Winners & losers from Iranian oil sanctions
This week, Washington said it is suspending temporary sanctions waivers that had allowed several countries to continue buying Iranian oil without incurring America’s wrath. The measure comes into effect on May 2.
Eight oil importers, including China, India, Greece, Italy, Taiwan, Japan, Turkey, and South Korea, were allowed to keep purchasing crude from the Islamic Republic, so that a sharp decrease of Iranian supplies didn’t drive prices higher and evoke a disruption to the global oil market.
RT talked to analysts to find out how the US decision may influence the global balance in the oil market, and figure out who will be the biggest loser due to the oil ban and who will benefit most from it.
The recent steps against Venezuela and Iran seem to help Washington by supporting the cost effectiveness of the US oil industry, especially the country’s shale oil, according to Denis Lisitsin, Aerarium Group’s asset management director.
“Announcements of the kind do not have any impact apart from speculative growth of global prices for crude,” the analyst said.
Lisitsin stressed that the absence of outraged comments on high oil prices from US President Donald Trump confirms that higher prices were one of the US’ goals. Apart from that, Washington is reportedly seeking to bring American oil to the global markets, which may become available due to the ban.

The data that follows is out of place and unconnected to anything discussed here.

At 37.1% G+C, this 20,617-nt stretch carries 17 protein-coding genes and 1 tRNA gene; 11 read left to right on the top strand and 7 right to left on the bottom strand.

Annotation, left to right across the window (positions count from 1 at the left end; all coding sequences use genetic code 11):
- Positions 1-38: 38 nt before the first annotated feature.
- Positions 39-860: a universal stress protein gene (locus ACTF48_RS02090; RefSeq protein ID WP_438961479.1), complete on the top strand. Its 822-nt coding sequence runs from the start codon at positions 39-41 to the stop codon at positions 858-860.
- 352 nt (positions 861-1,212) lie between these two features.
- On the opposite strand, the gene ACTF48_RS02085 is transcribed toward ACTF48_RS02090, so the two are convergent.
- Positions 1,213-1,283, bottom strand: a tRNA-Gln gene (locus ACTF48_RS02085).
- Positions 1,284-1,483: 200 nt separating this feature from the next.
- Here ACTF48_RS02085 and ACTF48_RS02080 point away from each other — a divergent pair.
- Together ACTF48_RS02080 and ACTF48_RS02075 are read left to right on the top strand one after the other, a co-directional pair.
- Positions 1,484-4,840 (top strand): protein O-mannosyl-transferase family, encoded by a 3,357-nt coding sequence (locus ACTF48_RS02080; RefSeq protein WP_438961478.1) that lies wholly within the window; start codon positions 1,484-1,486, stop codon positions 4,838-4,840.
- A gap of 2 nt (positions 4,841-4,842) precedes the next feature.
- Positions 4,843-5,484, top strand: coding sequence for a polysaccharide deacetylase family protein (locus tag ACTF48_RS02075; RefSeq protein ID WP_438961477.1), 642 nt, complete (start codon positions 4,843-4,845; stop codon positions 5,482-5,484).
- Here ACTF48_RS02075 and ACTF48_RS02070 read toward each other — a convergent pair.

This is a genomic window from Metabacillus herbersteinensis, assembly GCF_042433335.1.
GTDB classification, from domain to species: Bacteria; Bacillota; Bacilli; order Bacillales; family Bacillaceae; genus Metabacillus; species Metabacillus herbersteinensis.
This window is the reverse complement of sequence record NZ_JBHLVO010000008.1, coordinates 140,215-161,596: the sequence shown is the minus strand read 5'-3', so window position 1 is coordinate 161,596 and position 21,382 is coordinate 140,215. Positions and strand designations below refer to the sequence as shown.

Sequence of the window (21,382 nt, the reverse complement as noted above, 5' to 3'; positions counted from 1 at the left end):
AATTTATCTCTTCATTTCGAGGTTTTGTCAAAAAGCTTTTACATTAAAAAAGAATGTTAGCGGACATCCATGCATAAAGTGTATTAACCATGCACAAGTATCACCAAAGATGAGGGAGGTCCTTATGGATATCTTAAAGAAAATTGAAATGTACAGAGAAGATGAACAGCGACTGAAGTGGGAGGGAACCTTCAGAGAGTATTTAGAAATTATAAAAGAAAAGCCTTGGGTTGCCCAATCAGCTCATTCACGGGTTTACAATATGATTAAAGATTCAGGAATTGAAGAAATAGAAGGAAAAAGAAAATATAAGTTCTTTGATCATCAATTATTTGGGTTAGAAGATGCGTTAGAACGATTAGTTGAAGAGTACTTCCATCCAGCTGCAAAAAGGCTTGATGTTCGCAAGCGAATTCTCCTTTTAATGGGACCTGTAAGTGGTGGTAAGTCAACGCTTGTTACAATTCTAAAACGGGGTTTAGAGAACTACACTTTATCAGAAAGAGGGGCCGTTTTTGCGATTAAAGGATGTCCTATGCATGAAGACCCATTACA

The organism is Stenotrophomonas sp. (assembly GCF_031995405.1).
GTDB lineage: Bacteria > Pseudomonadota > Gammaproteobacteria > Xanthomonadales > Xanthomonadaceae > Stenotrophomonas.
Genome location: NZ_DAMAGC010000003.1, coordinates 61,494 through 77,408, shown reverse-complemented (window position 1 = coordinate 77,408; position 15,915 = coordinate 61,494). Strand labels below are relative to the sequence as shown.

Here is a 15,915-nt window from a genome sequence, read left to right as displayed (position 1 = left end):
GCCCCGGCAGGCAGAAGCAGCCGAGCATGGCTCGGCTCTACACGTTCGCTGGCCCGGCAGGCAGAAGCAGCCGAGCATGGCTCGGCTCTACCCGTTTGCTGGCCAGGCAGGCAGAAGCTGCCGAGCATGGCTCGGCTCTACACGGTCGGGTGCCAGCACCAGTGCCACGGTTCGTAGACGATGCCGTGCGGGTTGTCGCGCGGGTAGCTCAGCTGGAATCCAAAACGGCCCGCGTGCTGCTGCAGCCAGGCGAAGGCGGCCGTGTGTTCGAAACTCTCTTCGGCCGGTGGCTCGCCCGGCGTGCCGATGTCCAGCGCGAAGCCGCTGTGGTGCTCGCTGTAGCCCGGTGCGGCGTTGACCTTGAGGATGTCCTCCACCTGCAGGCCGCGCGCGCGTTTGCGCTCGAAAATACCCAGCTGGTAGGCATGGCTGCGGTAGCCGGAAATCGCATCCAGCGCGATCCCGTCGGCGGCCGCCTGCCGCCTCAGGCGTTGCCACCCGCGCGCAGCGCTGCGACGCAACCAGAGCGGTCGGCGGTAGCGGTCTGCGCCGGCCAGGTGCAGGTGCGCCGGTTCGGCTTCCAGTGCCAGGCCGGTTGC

The end of waivers won’t have any significant impact either on Iranian exports, or the global crude market in general, according to Petr Pushkarev, chief analyst at TeleTrade.
While Greece, Italy, and Taiwan slashed their oil imports from Iran to zero, importers such as China, India, Japan, South Korea, and Turkey took advantage of the waivers during the first six-month window that started last November.
“At least India and China are not scared of US sanctions very much, while the remaining European exporters will probably look for alternative routes to keep on purchasing oil from the Islamic Republic, avoiding the financial instruments that are under the US control,” Pushkarev told RT.
If the US’ decision could really bring Iranian exports to zero, Tehran would take stern measures to retaliate, according Roman Blinov, head of the Analytical Department at the International Financial Center.
“If we had dealt with a total embargo, Iran would have already sent Islamic Revolutionary Guard Corps and block the Strait of Hormuz, outraging the entire Arabian Peninsula, and Saudi Arabia and Qatar in particular,” Blinov said.
The expert stressed that such a step could have huge impact on energy exports by Qatar, Saudi Arabia, and Kuwait, and global oil supplies could face a drastic decline if that happens.
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